Longer lasting Immunity against Covid-19 from mRNA vaccines

A successful humoral response to any modern vaccination entails the creation of a high affinity and durable antibody response that will protect individuals for many years. For all those of us who have received the mRNA-platform vaccines—the Pfizer BioNtech or the Moderna brands—the question is: “How long will our protection really last?”

In an accelerated article preview—mechanism through which a paper of high public interest gets prioritized —of the prestigious journal Nature, Jackson S. Turner et al., from the Washington University School of Medicine, addressed this issue. They studied the induction of Antibody Secreting Plasmablasts (PBs) and Germinal Centre (GC) B cells by the two available messenger RNA-based vaccines at present.

They said: “we conducted an observational study of 41 healthy adults (8 with history of confirmed SARS-CoV-2 infection) who received the Pfizer-BioNtech vaccine…Blood samples were collected at baseline and at weeks 3 (pre-boost), 4,5,7 and 15 after the first immunization. FNAs of the draining axillary lymph nodes were collected form 14 participants (none with history of SARS-CoV-9 infection) at weeks 3 (pre-boost), 4, 5, 7 and 15 after the first immunization.” Do the mRNA-based vaccines induce significant antigen-specific PB and GC B cell responses?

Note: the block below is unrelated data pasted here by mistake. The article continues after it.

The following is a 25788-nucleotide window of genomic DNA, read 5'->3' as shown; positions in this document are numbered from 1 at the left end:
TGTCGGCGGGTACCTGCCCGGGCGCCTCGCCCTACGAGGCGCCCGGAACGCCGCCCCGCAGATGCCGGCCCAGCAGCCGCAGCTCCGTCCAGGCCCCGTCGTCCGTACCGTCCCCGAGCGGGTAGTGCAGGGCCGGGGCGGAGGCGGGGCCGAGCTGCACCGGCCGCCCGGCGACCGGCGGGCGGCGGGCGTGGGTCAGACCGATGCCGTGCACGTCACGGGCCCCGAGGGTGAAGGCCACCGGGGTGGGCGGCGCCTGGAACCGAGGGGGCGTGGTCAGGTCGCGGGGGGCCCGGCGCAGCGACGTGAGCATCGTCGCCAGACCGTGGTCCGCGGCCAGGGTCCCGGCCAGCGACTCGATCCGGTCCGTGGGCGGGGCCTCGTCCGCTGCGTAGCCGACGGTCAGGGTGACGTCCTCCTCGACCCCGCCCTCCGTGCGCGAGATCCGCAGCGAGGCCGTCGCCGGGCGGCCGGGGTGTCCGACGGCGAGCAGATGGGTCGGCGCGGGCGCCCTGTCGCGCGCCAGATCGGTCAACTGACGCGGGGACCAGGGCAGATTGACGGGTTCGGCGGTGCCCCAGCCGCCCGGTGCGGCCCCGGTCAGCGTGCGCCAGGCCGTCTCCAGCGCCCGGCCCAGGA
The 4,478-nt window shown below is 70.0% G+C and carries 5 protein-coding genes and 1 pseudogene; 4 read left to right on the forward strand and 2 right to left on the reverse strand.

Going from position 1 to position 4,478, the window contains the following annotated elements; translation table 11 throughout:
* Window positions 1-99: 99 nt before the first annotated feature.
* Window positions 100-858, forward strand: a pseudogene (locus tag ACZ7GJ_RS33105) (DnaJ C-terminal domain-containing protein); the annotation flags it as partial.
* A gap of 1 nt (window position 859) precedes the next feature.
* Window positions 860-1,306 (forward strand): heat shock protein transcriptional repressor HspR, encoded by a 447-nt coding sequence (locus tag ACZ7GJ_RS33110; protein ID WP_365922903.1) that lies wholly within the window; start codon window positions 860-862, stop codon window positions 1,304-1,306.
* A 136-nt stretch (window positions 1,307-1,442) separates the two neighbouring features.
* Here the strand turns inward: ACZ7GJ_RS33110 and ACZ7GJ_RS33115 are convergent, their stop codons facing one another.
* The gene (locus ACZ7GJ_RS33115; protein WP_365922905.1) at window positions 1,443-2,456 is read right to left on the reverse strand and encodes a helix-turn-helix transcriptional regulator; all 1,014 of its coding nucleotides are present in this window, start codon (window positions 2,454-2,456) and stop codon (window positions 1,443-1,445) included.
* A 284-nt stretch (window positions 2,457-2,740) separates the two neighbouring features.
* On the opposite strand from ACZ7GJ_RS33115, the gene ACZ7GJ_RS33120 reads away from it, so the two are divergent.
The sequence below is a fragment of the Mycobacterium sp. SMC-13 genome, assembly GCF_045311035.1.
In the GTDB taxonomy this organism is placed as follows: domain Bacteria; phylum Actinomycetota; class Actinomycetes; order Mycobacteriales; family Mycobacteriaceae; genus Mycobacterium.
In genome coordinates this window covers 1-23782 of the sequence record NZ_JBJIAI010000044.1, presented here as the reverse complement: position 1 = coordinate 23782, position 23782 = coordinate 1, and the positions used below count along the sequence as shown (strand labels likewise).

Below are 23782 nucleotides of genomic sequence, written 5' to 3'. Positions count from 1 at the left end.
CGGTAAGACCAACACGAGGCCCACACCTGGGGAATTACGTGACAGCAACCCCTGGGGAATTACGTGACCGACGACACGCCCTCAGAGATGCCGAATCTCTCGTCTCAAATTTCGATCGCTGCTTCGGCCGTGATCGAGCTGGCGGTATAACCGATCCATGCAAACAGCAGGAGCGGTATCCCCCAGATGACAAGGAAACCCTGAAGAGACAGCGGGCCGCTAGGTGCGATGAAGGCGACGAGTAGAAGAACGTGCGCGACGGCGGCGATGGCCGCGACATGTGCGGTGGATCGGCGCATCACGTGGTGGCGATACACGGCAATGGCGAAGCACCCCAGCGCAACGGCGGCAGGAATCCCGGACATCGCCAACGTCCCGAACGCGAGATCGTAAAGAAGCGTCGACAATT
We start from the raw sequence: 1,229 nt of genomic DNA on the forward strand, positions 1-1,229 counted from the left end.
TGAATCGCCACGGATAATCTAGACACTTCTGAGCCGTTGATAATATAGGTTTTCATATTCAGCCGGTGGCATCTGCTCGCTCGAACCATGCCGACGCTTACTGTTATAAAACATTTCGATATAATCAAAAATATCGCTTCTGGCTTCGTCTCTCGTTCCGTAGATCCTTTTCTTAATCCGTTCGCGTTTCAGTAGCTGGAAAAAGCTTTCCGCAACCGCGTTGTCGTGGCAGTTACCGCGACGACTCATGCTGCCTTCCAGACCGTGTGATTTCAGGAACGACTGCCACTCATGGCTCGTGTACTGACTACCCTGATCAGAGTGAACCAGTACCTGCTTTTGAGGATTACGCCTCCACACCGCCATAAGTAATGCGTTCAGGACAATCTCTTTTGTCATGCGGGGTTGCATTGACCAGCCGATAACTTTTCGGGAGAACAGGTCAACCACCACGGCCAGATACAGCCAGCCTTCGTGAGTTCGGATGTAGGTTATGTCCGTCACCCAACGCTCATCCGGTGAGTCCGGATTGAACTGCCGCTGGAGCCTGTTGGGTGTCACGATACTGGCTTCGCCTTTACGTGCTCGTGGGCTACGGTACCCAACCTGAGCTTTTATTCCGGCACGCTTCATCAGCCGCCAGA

They found that one week after the booster immunization, this vaccine induced a strong IgG-dominated antibody response in blood and that there were strong binding GC-B cell responses and PB responses in the lymph nodes’ aspirates from the 14 participants. These responses were initially detected after the first immunization, and they rose significantly after the second dosage. Compared to the humoral response to the seasonal flu-virus vaccination, these responses were higher in magnitude.

The authors said: “the persistence of S-binding Gc B cells and PBs in draining lymph nodes is a positive indicator of induction of long-lived plasma cell responses. Future studies will be needed to examine whether mRNA-vaccination induces a robust-S-specific long-lived plasma cell compartment in the bone marrow.” The authors admit that these are just preliminary studies that need much stronger scientific follow-ups. If the mRNA-based vaccines induce strong GC reactions, they will become critical tools in the fight against a pandemic that is still producing dangerous virus variants. Moreover, the rise of vaccine hesitancy in the USA and other nations, has to be remedied by increased delivery of good information to the public by the often “isolated, haughty scientists.”

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